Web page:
The evolution of information and communications technology is changing the way people live their lives and provides new opportunities for local government to improve the delivery of local services and the way we govern our communities.
Technology companies launch new products every day. The likely implications of a new launch may not always be apparent and the pace of change can be bewildering. The technologies discussed are in some cases evolving and are additive in their effect, still others are disruptive and change the way society operates. These technologies form a continuum from those that enhance the way the sector goes about its business, by increasing efficiencies and reducing costs to those that may completely change the way a service is provided.
As prudent and responsible managers of public resources, we must understand the likely, plausible and possible implications of new information and electronic technologies to the needs of the community, and to the role and operations of the local government sector.
This joint report from Taituarã and ALGIM identifies advances in information technology and demonstrates their relevance for our 78 local authorities. It intends to provide thought leadership, and to that extent is an example of the change in strategic direction to which Taituarã members have agreed.
This is not a document for the 'techies'. The report has been written to help non-expert local government managers understand the opportunities and implications of the most relevant advances in information technology today and into the future.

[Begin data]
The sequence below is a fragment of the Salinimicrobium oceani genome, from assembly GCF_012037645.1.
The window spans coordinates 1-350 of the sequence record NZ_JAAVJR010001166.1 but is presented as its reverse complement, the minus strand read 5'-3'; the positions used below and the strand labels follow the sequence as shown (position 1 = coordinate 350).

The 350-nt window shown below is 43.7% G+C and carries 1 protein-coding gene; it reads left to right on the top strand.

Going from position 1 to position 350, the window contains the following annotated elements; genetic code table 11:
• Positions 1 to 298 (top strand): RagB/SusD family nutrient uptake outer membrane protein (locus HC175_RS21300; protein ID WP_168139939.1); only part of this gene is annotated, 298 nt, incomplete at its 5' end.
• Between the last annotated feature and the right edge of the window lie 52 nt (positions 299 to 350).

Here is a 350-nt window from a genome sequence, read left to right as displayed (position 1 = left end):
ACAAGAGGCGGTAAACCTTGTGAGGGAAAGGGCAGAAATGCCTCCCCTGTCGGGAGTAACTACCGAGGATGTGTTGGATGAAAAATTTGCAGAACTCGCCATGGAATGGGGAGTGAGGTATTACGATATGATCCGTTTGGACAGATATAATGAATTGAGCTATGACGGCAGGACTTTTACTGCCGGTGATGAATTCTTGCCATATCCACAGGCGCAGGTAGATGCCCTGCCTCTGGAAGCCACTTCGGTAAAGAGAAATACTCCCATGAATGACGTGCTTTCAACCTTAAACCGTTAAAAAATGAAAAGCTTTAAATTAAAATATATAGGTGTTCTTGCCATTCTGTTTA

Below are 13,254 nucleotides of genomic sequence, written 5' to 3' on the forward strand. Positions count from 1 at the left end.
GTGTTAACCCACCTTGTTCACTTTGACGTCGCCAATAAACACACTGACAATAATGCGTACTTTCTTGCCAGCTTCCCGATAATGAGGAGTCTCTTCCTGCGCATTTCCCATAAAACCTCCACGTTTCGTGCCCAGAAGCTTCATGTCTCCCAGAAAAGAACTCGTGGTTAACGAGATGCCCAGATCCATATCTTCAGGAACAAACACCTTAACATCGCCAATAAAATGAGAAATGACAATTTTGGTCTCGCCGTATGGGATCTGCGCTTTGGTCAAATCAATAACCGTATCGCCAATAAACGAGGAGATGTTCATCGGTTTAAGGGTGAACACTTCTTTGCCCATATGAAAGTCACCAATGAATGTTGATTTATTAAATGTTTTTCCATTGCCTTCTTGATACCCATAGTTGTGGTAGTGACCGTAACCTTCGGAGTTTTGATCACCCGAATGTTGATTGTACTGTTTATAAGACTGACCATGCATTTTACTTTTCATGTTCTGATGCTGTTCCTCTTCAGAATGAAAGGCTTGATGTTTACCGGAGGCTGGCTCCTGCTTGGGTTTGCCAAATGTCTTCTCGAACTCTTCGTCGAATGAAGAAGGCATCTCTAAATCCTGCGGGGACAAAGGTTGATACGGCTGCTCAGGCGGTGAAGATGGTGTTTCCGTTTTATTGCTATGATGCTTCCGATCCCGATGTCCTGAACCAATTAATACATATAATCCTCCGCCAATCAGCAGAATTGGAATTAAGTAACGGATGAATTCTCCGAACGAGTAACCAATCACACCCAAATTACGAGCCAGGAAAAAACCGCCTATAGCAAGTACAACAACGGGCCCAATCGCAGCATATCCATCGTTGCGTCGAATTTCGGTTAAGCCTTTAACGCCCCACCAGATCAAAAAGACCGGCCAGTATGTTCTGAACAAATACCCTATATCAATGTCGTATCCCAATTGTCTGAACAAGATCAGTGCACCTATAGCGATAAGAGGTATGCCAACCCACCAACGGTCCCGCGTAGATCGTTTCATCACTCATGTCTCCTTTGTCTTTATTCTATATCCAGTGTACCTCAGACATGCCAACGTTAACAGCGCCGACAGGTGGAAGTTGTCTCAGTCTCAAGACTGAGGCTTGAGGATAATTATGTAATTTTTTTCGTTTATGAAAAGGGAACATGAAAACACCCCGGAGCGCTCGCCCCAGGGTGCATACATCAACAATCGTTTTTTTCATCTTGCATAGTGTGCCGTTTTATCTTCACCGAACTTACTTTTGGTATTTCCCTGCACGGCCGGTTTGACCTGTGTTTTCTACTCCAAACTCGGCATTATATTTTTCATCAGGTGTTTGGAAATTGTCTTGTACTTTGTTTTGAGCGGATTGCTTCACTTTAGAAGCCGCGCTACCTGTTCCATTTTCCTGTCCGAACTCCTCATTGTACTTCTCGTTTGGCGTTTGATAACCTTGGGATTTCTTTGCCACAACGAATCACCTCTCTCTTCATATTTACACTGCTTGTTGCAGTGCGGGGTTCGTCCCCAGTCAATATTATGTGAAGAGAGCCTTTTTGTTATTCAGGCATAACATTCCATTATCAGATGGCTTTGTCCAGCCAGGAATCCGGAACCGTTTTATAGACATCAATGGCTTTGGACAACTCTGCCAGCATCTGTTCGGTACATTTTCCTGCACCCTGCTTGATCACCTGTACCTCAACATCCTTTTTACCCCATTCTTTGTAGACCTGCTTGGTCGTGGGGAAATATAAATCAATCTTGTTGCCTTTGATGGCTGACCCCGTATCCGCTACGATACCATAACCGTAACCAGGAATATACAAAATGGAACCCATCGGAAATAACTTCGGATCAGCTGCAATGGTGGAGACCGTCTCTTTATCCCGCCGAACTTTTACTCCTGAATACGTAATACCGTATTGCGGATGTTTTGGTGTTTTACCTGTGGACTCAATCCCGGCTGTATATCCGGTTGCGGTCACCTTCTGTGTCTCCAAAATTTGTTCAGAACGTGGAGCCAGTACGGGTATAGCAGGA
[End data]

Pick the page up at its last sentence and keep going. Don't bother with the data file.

The report focuses on 10 evolving and emerging technologies. These are treated in a logical progression from the unconnected elements, that include mobile communication and 3D printing, to electric vehicles. The opportunities that connectivity brings are also explored with the Internet of Things, big data analytics and cloud computing.
Each chapter provides just enough of an introduction to allow management and leadership teams to understand the principles and potential of each technology. This is followed by a section on the opportunities for the sector that each technology offers. The impacts and implications of each technology are explored to round out the understanding and sector relevance.
Each chapter then has a section on potential implementation strategies, and if the technology is deemed relevant, this is supported by case studies and contact details of those involved. All the way through, the report liberally provides links and references to additional resource material to help understand the technologies, and the opportunities and implications of uptake.
Issues relating to security of data/information, privacy, transparency and savings, common to the majority of the technologies and transitional issues such as legal, resourcing and risks associated with adoption are addressed in the final section to avoid duplication.
Our thanks to the working party of Blair Dickie (Taituarã - Waikato Regional Council), Mike Manson (ALGIM), Stephanie Rose (Taituarã - Wanganui District Council), Gillian Payne (Taituarã - Western Bay of Plenty District Council), Marion Dowd (ALGIM - Western Bay of Plenty District Council), Jason Dawson (ALGIM - Hamilton City Council) and Billy Michels (ALGIM - Waikato Regional Council).